Townsend's solitaire — Lanny McDowell

A bird that has strayed from its usual range or migratory route, the Townsend’s solitaire now on the Vineyard is a vagrant that has a home somewhere in the western third of the country. This is the third sighting for this species on the Island. The first sighting lasted two and a half months in the winter of 1981-2, spotted by Susan Whiting and Elizabeth Waldron off Lambert’s Cove Road. The second sighting was on October 24, 2007 by Lanny McDowell and Allan Keith in Aquinnah.

A Townsend’s solitaire is a fairly drab bird that resembles a northern mockingbird; one of the distinguishing field marks is a distinct white eye-ring (instead of the mockingbirds’ black eye line) and a buffy wing patch. Their shapes are also different. The solitaire is a thrush — think robin and bluebird shape — while the slightly-larger mocker — a mimic thrush — has a different profile with a much-longer tail.

Bridget Dunnigan and Sea Williams were the first to report the solitary solitaire near the state forest headquarters on Feb. 21. Many birders have looked for and found it. On Feb. 22 seven birders spotted it: Bob Shriber, Lanny McDowell, Nancy Nordin, Margaret Curtin, Cynthia Bloomquist, Thaw Malin and Allan Keith. It was not reported for two days and there was speculation that it had moved on but on Feb. 25 Barry Burden, Matt Pelikan, Bridget Dunnigan and Sea Williams found it. Matt Pelikan also spotted eastern bluebirds and a pine warbler. Both Luanne Johnson and Valerie Burdette saw it on Feb. 26.

Ruddy turnstone. — Lanny McDowell

How do vagrants get here? Of course the obvious explanation is the mantra “birds have wings and they use them,” but that does not really explain anything. Large storms and high winds are the usual explanations for vagrancy but a new study suggests that the Earth’s magnetic field — known to guide birds during migration — can be another possible explanation. Our magnetic field is not constant. Increased sunspot and solar flare activity can alter the magnetic field enough that birds stop using it, forcing them to use alternate navigational tools that may lead them astray and into vagrancy.

Another new species for the year is a white crowned sparrow. This is one of our larger sparrows, distinguishable from the more common white-throated sparrows by an unmarked grayish underside and a more prominent black and white striped crown. The bird was spotted by Shea Fee, Nancy Nordin, Lisa Maxfield and others on the MV Bird Club’s trip to the Eel Pond boat ramp on Feb. 25. I found it again the next day as it conveniently emerged from the thickets to perch on a boulder where the summer resident kayaks park.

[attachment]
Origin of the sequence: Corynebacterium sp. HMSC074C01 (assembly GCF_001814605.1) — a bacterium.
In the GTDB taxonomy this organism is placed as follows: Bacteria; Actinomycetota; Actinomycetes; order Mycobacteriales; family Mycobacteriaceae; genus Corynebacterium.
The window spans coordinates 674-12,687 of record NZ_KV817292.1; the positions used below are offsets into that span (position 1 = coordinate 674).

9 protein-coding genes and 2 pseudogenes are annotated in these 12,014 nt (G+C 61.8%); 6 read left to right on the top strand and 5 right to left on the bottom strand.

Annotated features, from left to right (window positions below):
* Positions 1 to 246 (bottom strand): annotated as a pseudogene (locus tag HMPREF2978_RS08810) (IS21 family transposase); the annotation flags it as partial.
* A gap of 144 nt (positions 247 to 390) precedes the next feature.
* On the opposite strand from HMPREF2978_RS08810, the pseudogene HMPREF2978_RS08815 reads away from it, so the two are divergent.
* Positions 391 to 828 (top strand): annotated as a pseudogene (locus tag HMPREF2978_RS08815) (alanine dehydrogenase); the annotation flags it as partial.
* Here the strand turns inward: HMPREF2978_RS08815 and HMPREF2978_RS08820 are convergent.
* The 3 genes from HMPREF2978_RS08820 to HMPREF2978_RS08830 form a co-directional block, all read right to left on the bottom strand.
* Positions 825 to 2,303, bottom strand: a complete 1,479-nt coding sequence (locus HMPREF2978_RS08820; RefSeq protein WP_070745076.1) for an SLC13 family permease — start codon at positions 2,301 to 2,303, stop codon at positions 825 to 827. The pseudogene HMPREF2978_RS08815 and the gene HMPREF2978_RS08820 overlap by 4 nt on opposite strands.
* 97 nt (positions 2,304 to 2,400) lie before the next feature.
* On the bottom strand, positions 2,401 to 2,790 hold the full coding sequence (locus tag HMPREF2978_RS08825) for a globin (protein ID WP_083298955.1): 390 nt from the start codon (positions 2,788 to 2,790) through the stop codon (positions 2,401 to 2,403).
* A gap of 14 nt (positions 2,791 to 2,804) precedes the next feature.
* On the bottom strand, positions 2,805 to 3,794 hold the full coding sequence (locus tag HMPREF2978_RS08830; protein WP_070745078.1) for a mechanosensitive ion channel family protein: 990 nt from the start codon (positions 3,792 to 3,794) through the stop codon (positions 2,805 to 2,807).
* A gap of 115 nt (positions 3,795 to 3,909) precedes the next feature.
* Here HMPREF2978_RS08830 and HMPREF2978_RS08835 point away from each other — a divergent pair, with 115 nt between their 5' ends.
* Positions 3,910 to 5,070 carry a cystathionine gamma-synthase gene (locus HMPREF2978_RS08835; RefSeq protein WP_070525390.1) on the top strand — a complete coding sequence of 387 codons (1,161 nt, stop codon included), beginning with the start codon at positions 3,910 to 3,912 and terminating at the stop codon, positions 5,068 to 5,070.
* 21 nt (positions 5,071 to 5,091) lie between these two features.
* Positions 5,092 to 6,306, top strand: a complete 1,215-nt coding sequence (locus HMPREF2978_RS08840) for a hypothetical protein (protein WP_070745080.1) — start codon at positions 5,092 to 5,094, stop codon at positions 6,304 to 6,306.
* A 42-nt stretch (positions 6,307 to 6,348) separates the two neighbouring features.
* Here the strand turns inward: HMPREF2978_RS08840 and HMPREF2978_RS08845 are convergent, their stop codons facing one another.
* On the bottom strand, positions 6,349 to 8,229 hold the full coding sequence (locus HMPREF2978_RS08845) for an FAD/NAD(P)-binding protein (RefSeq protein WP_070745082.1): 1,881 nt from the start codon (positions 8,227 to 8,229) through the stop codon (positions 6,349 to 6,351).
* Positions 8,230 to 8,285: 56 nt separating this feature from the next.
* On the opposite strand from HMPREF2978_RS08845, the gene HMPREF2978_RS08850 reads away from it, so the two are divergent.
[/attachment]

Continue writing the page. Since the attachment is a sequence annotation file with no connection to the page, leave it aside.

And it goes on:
Pine warbler — Lanny McDowell

An American oystercatcher is not a new sighting for the year, as one was seen during the Jan. 1 Christmas Bird Count. Ned Casey likely heard one on State Beach on Feb. 15, as reported in last week’s column. On Feb. 25, Chris Scott spotted one on Sarson’s Island. We cannot say whether this is a new arrival a bit early or a bird that has so far successfully survived the winter.

The recent sightings of a great egret at Butler’s Mudhole is also either a recent arrival or an overwintering bird. One was seen there during the Christmas Bird Count. Lisa Maxfield and Nancy Nordin spotted it on Feb. 25 and I watched as one flew past the Eel Pond boat ramp toward Butler’s Mudhole the next day.

A few brown-headed cowbirds visited Allan Keith’s Chilmark feeders on Feb. 26 alongside a few grackles and many red-winged blackbirds. This is the first cowbird sighting since Michael Duffy’s three at Felix Neck on Dec. 31.

Luanne Johnson spotted a brown creeper at her feeders on Feb. 25, the same day that Thaw Malin and Cynthia Bloomquist saw one at their feeders. The next day, Luanne found one black-bellied plover, nine ruddy turnstones, six sanderling and four dunlin on Sarson’s Island; I saw two ruddy turnstones there later in the day.

Brown creeper — Lanny McDowell

On the warbler front, Ellen Bunch saw bluebirds and a pine warbler in the light snow at her Seth’s Pond feeders on Feb. 25. Back on Feb. 12 Bridget Dunnigan and Sea Williams found a pine warbler at their Oak Bluffs feeders.

Three yellow-rumped warblers were spotted by Margaret Curtin and Luanne Johnson on Feb. 19 at the Gay Head Cliffs while the MV Bird Blub saw four at Cove Meadow Preserve.

Other songbirds include two eastern bluebirds spotted by Brenda Hanson on Feb. 21 in an unexpected location: on Samoset avenue near Ocean Park. Bob Shriber had a brown thrasher pop out of a thicket at the Gay Head Cliffs on Feb. 20. On Feb. 24 James Frietas went to Felix Neck and spotted a brown creeper. On Feb. 26 Susan Straight reported a male towhee that has been at her feeders on South Road daily since Feb. 24.

A large flock of at least 3,000 common eiders — and one razorbill — were spotted at Wasque by the MV Bird Club; there were “easily more than that as they all were streaming in from the northeast in only 15 minutes.” A flock that size reminds me of scenes from the olden days of 40 or more years ago.

Horned grebe and red-necked grebe. — Lanny McDowell

A possible hybrid between red-breasted and common mergansers was first spotted by Patsy Donovan at the Tisbury Water Works on Feb. 19. On the following days the bird was spotted by Nancy Nordin, Lisa Maxfield, Jeff Bernier, Lanny McDowell and Connie Alexander; after much discussion we still are not quite sure whether or not it is a hybrid ort a slightly different red-breasted merganser.

More Bird Photos

Please email your sightings to (Note the slightly-changed email address.)

Robert Culbert is an ecological consultant with Nature Watch LLC living in Vineyard Haven.